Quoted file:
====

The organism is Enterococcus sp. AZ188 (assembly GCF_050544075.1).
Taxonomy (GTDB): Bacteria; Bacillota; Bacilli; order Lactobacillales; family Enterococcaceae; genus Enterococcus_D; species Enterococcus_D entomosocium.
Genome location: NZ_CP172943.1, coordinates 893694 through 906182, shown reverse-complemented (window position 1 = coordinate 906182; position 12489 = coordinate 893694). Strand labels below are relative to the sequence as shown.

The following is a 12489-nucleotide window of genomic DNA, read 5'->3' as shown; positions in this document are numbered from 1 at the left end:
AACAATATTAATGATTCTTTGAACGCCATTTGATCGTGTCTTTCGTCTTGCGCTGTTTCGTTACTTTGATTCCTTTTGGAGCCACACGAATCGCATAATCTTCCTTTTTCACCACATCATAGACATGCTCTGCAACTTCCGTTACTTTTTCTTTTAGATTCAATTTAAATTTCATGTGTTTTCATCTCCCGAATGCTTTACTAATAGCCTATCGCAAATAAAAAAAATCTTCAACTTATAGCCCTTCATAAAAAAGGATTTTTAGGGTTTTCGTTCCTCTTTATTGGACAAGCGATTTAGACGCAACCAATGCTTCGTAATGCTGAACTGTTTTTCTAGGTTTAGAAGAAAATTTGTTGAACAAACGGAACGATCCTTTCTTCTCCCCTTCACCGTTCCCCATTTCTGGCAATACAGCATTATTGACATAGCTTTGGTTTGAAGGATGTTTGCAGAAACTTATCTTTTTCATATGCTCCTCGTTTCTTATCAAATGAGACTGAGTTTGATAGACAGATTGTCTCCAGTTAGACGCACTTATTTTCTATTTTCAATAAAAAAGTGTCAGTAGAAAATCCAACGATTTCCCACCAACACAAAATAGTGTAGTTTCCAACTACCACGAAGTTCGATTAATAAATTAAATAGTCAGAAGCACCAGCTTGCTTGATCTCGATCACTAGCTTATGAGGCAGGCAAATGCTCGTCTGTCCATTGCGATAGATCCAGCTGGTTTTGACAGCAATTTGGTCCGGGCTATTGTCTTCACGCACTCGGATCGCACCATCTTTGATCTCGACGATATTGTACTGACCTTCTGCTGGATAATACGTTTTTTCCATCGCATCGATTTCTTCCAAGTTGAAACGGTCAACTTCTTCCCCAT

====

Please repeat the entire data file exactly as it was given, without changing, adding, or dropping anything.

The organism is Enterococcus sp. AZ188 (assembly GCF_050544075.1).
Taxonomy (GTDB): Bacteria; Bacillota; Bacilli; order Lactobacillales; family Enterococcaceae; genus Enterococcus_D; species Enterococcus_D entomosocium.
Genome location: NZ_CP172943.1, coordinates 893694 through 906182, shown reverse-complemented (window position 1 = coordinate 906182; position 12489 = coordinate 893694). Strand labels below are relative to the sequence as shown.

The following is a 12489-nucleotide window of genomic DNA, read 5'->3' as shown; positions in this document are numbered from 1 at the left end:
AACAATATTAATGATTCTTTGAACGCCATTTGATCGTGTCTTTCGTCTTGCGCTGTTTCGTTACTTTGATTCCTTTTGGAGCCACACGAATCGCATAATCTTCCTTTTTCACCACATCATAGACATGCTCTGCAACTTCCGTTACTTTTTCTTTTAGATTCAATTTAAATTTCATGTGTTTTCATCTCCCGAATGCTTTACTAATAGCCTATCGCAAATAAAAAAAATCTTCAACTTATAGCCCTTCATAAAAAAGGATTTTTAGGGTTTTCGTTCCTCTTTATTGGACAAGCGATTTAGACGCAACCAATGCTTCGTAATGCTGAACTGTTTTTCTAGGTTTAGAAGAAAATTTGTTGAACAAACGGAACGATCCTTTCTTCTCCCCTTCACCGTTCCCCATTTCTGGCAATACAGCATTATTGACATAGCTTTGGTTTGAAGGATGTTTGCAGAAACTTATCTTTTTCATATGCTCCTCGTTTCTTATCAAATGAGACTGAGTTTGATAGACAGATTGTCTCCAGTTAGACGCACTTATTTTCTATTTTCAATAAAAAAGTGTCAGTAGAAAATCCAACGATTTCCCACCAACACAAAATAGTGTAGTTTCCAACTACCACGAAGTTCGATTAATAAATTAAATAGTCAGAAGCACCAGCTTGCTTGATCTCGATCACTAGCTTATGAGGCAGGCAAATGCTCGTCTGTCCATTGCGATAGATCCAGCTGGTTTTGACAGCAATTTGGTCCGGGCTATTGTCTTCACGCACTCGGATCGCACCATCTTTGATCTCGACGATATTGTACTGACCTTCTGCTGGATAATACGTTTTTTCCATCGCATCGATTTCTTCCAAGTTGAAACGGTCAACTTCTTCCCCAT